Looking back on what you write

Blogging also differs from social networking because it is easier to look back on what you write. I can jump easily through my archive to July 2003, for example and read my reflections on starting blogging with my students. Doing this on a social networking site would be very difficult if not impossible.

Advice for reflecting on practice

If you decide to start blogging to reflect on what you do in the classroom, then I recommend the following:

  • Write a draft post of your reflections as close to the end of the class as is possible. This way you can capture how you felt about particular activities and reflect upon the students’ reactions much better than if you wait a while. At this stage it doesn’t have to be a polished blog post and you need not want to publish it. If you don’t have access to a computer to write your draft, then write notes on paper (a notebook is best) and rewrite it later.
  • When you come to revising the blog post, don’t wait too long, but give yourself enough time to be able to look back on the class with an objective eye. When this is depends on you – it could be the same evening or the morning after.
  • Be honest and ask questions, even if they are rhetorical questions. Don’t be afraid to use the blog as your own personal space (although it can be read by anyone) and this may mean that you return to posts and write your own comments in order to answer some of the questions you asked originally. The beauty of setting up your own blog is that you can decide how to use it and what it is used for. To this extent, don’t let anyone dictate to you what a blog post should be (i.e. how many words, what to write or not to write about, etc)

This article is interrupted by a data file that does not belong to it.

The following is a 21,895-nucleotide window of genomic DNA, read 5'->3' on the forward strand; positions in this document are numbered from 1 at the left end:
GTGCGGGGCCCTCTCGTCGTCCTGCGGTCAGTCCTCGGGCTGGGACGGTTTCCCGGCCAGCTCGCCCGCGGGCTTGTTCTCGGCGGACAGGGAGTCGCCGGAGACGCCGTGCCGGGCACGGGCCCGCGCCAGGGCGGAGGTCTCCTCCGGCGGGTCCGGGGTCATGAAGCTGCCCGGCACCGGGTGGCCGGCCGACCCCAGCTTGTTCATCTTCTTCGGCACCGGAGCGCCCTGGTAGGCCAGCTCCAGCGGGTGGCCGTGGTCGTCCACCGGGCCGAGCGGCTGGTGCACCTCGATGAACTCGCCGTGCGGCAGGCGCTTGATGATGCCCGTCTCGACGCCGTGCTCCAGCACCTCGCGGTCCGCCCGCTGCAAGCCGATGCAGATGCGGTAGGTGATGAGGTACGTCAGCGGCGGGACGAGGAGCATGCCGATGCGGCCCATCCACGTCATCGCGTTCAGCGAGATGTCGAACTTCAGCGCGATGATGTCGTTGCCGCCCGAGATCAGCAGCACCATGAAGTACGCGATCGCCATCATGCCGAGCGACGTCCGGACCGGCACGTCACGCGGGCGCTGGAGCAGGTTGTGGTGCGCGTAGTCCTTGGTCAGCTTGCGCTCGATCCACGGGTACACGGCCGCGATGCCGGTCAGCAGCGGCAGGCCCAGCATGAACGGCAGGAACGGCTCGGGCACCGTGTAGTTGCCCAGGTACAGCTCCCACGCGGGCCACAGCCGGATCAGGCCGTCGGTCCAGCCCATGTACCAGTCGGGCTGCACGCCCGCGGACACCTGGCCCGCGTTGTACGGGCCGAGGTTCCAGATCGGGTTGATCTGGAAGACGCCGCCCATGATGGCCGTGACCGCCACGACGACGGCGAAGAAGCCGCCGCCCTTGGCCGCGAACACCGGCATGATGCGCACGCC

• Encourage comments by sharing. Ask your PLN for advice and to this extent do not be afraid of making it public (on social networking sites) that you have written a post and would like help/advice (if this is the case). Do what you can to encourage participation – nobody will think any less of you for this.

So, that’s my advice. Good look with your own reflective blogging project and with I hope it makes you become a better teacher.

Graham Stanley works as a project manager for the British Council on the Plan Ceibal English project in Montevideo Uruguay. He holds a Master's in Educational Technology & ELT (University of Manchester, UK), and is also online events coordinator for the IATEFL Young Learners & Teenagers Special Interest Group.

He blogs about learning technologies at and about using computer games in language education at

He is author of the Handbook for teachers Language Learning with Technology (CUP, 2013), winner of the English Speaking Union's 2013 HRH Duke of Edinburgh English Language Book Award, and co-author of Digital Play: Computer games and language aims (Delta Publishing, 2011), which won the ELT Innovation award (ELTon) for teacher resources 2012.